This surgery offers support to the upper vagina minimizing risk of recurrent prolapse at this site. The advantage of this surgery is that vaginal length is maintained.
Upper vaginal prolapse (uterine or vault prolapse, enteroceles)
This procedure can be used in reconstructive vaginal surgery where increased vaginal length is required.
- The procedure can be performed under regional or general anaesthesia.
- A routine posterior vaginal incision is made and extended to the top of the vagina
- Using sharp dissection the vagina is freed from the underlying rectovaginal fascia and rectum until the pelvic floor (puborectalis) muscle is seen.
- Using sharp and blunt dissection the sacrospinous ligament running from the ischial spine to the sacral bone is palpated and identified. See figure below.
- Two sutures are placed through the strong ligament and secured to the top of the vagina. This results in increased support to the upper vagina. There is no shortening of the vagina.
- Other fascial defects in the vagina are repaired and the vaginal skin is closed
Surgery will be covered with antibiotics to decrease the risk of infection and blood thinning agents (Clexan self injected for 5 days) will be used to decrease the risk of clots forming in the postoperative phase.
For the first 24 hours postoperatively a vaginal pack is often inserted into the vagina to decrease the risk of bleeding and a catheter is used to drain the bladder.
- The sacrospinous fixation is highly effective at controlling upper vaginal prolapse with a failure rate of only 5-10%
- Buttock pain on the side that the sacrospinous sutures have been passed occurs in 5-10% women . This can be very painful but usually fully subsides by 6 weeks.
- Bleeding requiring transfusion <1%
- Damage to the surrounding organs (bladder, rectum or ureter) occurs rarely and is usually repaired in surgery.
- Small risk of clots forming in the legs or lungs after surgery. (<1%)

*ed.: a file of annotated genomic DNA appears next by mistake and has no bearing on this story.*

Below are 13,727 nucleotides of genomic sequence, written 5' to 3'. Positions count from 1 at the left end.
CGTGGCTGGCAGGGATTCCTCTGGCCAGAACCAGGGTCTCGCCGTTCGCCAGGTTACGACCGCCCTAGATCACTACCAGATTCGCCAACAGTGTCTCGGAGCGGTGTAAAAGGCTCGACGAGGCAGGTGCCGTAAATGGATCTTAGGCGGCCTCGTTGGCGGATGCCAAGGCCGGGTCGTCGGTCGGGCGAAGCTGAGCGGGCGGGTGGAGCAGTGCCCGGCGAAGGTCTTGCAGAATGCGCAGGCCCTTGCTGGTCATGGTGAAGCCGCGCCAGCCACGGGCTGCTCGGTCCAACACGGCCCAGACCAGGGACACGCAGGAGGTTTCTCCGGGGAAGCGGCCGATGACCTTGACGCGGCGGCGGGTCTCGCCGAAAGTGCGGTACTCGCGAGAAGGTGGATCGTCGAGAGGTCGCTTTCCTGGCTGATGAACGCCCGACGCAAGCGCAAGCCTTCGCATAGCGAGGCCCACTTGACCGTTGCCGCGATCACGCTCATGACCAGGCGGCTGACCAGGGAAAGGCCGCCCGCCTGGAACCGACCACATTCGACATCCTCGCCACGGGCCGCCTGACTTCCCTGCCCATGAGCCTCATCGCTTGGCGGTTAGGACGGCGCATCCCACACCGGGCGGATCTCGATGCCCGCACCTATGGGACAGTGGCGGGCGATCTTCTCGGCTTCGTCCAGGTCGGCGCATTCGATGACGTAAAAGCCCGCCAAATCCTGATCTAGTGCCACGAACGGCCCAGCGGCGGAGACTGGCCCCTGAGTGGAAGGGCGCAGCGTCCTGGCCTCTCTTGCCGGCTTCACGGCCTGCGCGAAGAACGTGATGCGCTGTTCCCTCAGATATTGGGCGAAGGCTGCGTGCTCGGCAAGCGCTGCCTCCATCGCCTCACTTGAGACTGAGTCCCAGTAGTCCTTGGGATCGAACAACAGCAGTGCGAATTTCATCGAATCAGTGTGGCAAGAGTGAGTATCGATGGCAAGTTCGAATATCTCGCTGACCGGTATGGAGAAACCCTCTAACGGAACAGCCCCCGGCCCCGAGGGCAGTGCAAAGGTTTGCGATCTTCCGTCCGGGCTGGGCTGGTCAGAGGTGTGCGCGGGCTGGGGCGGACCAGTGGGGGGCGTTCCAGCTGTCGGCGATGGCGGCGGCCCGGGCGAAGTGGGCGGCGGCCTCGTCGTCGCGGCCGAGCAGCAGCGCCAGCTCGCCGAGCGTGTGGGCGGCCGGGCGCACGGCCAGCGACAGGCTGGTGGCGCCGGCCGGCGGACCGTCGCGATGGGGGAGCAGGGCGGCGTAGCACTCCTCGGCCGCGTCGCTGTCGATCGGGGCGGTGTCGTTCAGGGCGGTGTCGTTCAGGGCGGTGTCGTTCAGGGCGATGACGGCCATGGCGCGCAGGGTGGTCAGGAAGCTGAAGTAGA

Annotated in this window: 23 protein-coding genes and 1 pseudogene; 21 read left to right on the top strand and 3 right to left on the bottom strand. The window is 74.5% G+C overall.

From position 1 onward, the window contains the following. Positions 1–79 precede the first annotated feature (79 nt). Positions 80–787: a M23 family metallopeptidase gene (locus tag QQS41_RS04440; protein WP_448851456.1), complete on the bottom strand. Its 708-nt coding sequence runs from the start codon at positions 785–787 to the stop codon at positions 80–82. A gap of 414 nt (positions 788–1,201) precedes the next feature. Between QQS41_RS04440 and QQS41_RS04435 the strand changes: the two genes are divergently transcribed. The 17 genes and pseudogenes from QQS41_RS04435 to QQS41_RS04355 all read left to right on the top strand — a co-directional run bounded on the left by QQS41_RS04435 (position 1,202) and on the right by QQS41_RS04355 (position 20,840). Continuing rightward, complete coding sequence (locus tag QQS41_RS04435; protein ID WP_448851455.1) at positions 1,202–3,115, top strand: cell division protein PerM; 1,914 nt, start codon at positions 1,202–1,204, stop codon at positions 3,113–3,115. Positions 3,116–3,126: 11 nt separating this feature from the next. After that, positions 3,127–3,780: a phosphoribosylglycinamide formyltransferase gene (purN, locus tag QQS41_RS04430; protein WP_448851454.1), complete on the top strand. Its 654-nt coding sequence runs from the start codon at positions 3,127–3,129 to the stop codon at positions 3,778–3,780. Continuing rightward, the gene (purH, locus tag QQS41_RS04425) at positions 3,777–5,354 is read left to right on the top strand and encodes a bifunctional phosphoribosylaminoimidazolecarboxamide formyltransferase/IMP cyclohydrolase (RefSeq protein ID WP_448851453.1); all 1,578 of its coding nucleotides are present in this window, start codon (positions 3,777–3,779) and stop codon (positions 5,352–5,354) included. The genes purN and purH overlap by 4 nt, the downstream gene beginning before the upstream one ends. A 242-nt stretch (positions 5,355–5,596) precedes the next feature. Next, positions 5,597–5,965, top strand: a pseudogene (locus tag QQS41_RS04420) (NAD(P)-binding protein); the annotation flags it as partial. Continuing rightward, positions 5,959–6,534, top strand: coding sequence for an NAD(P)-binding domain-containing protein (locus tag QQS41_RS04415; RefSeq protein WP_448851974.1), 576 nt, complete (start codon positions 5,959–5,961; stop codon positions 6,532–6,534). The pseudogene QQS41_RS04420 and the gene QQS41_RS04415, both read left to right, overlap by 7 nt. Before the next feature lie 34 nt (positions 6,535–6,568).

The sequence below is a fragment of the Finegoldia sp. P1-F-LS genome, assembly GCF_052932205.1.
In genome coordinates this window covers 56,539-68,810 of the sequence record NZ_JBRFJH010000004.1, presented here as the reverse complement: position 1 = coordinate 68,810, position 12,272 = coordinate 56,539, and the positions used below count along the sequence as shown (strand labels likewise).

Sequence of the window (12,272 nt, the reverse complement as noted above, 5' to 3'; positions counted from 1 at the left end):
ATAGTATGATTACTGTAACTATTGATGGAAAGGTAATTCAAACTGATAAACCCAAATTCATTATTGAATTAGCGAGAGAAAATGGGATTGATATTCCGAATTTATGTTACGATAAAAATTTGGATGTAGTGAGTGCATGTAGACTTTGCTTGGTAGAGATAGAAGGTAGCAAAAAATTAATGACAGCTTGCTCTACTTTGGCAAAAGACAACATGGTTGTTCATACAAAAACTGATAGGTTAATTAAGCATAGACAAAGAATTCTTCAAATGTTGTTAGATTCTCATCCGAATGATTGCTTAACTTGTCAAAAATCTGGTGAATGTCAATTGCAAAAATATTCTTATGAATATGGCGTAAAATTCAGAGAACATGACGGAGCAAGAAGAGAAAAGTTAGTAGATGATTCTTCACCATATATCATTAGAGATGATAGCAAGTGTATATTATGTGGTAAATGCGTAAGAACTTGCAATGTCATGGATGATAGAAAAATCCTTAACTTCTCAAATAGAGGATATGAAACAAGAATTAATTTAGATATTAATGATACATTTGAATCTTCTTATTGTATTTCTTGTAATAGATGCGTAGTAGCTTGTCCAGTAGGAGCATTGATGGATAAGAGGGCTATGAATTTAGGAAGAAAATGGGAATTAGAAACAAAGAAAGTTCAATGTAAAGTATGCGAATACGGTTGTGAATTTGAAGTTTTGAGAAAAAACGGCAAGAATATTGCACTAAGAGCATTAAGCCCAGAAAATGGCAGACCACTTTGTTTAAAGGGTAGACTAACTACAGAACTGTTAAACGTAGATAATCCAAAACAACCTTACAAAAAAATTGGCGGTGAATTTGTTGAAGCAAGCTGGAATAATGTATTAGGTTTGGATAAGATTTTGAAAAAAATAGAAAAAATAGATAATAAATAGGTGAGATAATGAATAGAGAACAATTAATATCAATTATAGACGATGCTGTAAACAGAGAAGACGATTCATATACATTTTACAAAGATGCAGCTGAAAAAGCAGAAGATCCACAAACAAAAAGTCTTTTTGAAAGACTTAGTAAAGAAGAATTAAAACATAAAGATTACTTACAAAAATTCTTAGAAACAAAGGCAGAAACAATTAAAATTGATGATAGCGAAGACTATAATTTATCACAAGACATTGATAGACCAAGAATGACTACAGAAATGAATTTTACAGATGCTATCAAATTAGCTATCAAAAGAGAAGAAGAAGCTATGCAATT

- Urinary tract infection occurs in 1-5%
- Painful intercourse can occur in 5% especially if a posterior vaginal repair is performed. Confidence and comfort during coitus is likely to be increased as a result of the prolapse being repaired.
In Hospital and Recovery
After the operation you will have an IV drip in your arm for fluids and pain relief. You can expect to stay in hospital between 3-6 days. The vaginal pack, if used, is removed on the first day and the bladder catheter after the first few days or when your bladder empties appropriately. In the early postoperative period you should avoid situations where excessive pressure is placed on the repair ie lifting, straining, coughing and constipation. Maximal fibrosis around the repair occurs at 3 months and care needs to be taken during this time. If you develop urinary burning, frequency or urgency you should see your local doctor. Vaginal spotting or discharge is not uncommon in the first 10 but should be reported to your doctor if heavy or persistent. You will see Dr Maher at 6 weeks for a review and sexual activity can usually be safely resumed at this time. You can return to work at approximately 4-6 weeks depending on the amount of strain that will be placed on the repair at your work and on how you feel.
Avoiding heavy lifting (>15kg), weight gain and smoking can minimize failure of the procedure in the long term. If you have any questions about this information, you should speak to Associate professor Maher or a doctor of his team before your operation